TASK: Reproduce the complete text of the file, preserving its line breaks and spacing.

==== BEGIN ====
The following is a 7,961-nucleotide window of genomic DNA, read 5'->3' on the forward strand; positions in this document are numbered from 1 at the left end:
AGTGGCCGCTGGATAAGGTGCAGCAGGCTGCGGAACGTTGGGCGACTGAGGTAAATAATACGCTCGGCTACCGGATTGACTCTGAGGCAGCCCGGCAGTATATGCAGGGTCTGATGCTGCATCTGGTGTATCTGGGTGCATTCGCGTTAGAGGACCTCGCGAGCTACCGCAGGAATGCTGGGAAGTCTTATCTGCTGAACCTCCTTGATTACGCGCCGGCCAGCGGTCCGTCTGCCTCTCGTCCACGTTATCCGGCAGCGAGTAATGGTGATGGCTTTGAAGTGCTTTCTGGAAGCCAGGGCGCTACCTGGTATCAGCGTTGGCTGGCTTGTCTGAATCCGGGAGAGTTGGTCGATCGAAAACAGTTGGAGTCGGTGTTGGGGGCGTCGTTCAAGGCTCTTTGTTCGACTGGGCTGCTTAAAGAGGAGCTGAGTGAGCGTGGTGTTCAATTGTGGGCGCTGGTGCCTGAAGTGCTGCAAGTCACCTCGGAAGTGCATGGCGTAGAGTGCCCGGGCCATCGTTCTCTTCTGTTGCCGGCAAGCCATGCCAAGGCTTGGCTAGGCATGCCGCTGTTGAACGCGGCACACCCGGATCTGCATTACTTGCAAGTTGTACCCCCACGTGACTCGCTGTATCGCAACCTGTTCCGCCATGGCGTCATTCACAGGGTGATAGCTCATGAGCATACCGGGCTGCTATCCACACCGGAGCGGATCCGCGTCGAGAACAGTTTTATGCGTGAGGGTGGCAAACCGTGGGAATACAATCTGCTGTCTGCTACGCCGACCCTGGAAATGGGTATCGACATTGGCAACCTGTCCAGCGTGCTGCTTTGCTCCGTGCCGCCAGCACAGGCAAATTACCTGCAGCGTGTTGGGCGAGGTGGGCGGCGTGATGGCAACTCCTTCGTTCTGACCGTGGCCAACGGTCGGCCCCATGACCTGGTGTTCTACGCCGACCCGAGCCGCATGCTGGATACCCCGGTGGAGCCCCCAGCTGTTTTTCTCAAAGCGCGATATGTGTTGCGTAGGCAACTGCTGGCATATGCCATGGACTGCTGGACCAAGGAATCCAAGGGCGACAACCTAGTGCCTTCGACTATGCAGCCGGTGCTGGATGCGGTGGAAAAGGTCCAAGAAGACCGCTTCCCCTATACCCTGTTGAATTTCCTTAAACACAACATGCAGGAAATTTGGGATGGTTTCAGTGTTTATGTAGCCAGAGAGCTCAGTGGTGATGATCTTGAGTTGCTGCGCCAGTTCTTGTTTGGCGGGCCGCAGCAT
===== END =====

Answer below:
The following is a 7,961-nucleotide window of genomic DNA, read 5'->3' on the forward strand; positions in this document are numbered from 1 at the left end:
AGTGGCCGCTGGATAAGGTGCAGCAGGCTGCGGAACGTTGGGCGACTGAGGTAAATAATACGCTCGGCTACCGGATTGACTCTGAGGCAGCCCGGCAGTATATGCAGGGTCTGATGCTGCATCTGGTGTATCTGGGTGCATTCGCGTTAGAGGACCTCGCGAGCTACCGCAGGAATGCTGGGAAGTCTTATCTGCTGAACCTCCTTGATTACGCGCCGGCCAGCGGTCCGTCTGCCTCTCGTCCACGTTATCCGGCAGCGAGTAATGGTGATGGCTTTGAAGTGCTTTCTGGAAGCCAGGGCGCTACCTGGTATCAGCGTTGGCTGGCTTGTCTGAATCCGGGAGAGTTGGTCGATCGAAAACAGTTGGAGTCGGTGTTGGGGGCGTCGTTCAAGGCTCTTTGTTCGACTGGGCTGCTTAAAGAGGAGCTGAGTGAGCGTGGTGTTCAATTGTGGGCGCTGGTGCCTGAAGTGCTGCAAGTCACCTCGGAAGTGCATGGCGTAGAGTGCCCGGGCCATCGTTCTCTTCTGTTGCCGGCAAGCCATGCCAAGGCTTGGCTAGGCATGCCGCTGTTGAACGCGGCACACCCGGATCTGCATTACTTGCAAGTTGTACCCCCACGTGACTCGCTGTATCGCAACCTGTTCCGCCATGGCGTCATTCACAGGGTGATAGCTCATGAGCATACCGGGCTGCTATCCACACCGGAGCGGATCCGCGTCGAGAACAGTTTTATGCGTGAGGGTGGCAAACCGTGGGAATACAATCTGCTGTCTGCTACGCCGACCCTGGAAATGGGTATCGACATTGGCAACCTGTCCAGCGTGCTGCTTTGCTCCGTGCCGCCAGCACAGGCAAATTACCTGCAGCGTGTTGGGCGAGGTGGGCGGCGTGATGGCAACTCCTTCGTTCTGACCGTGGCCAACGGTCGGCCCCATGACCTGGTGTTCTACGCCGACCCGAGCCGCATGCTGGATACCCCGGTGGAGCCCCCAGCTGTTTTTCTCAAAGCGCGATATGTGTTGCGTAGGCAACTGCTGGCATATGCCATGGACTGCTGGACCAAGGAATCCAAGGGCGACAACCTAGTGCCTTCGACTATGCAGCCGGTGCTGGATGCGGTGGAAAAGGTCCAAGAAGACCGCTTCCCCTATACCCTGTTGAATTTCCTTAAACACAACATGCAGGAAATTTGGGATGGTTTCAGTGTTTATGTAGCCAGAGAGCTCAGTGGTGATGATCTTGAGTTGCTGCGCCAGTTCTTGTTTGGCGGGCCGCAGCAT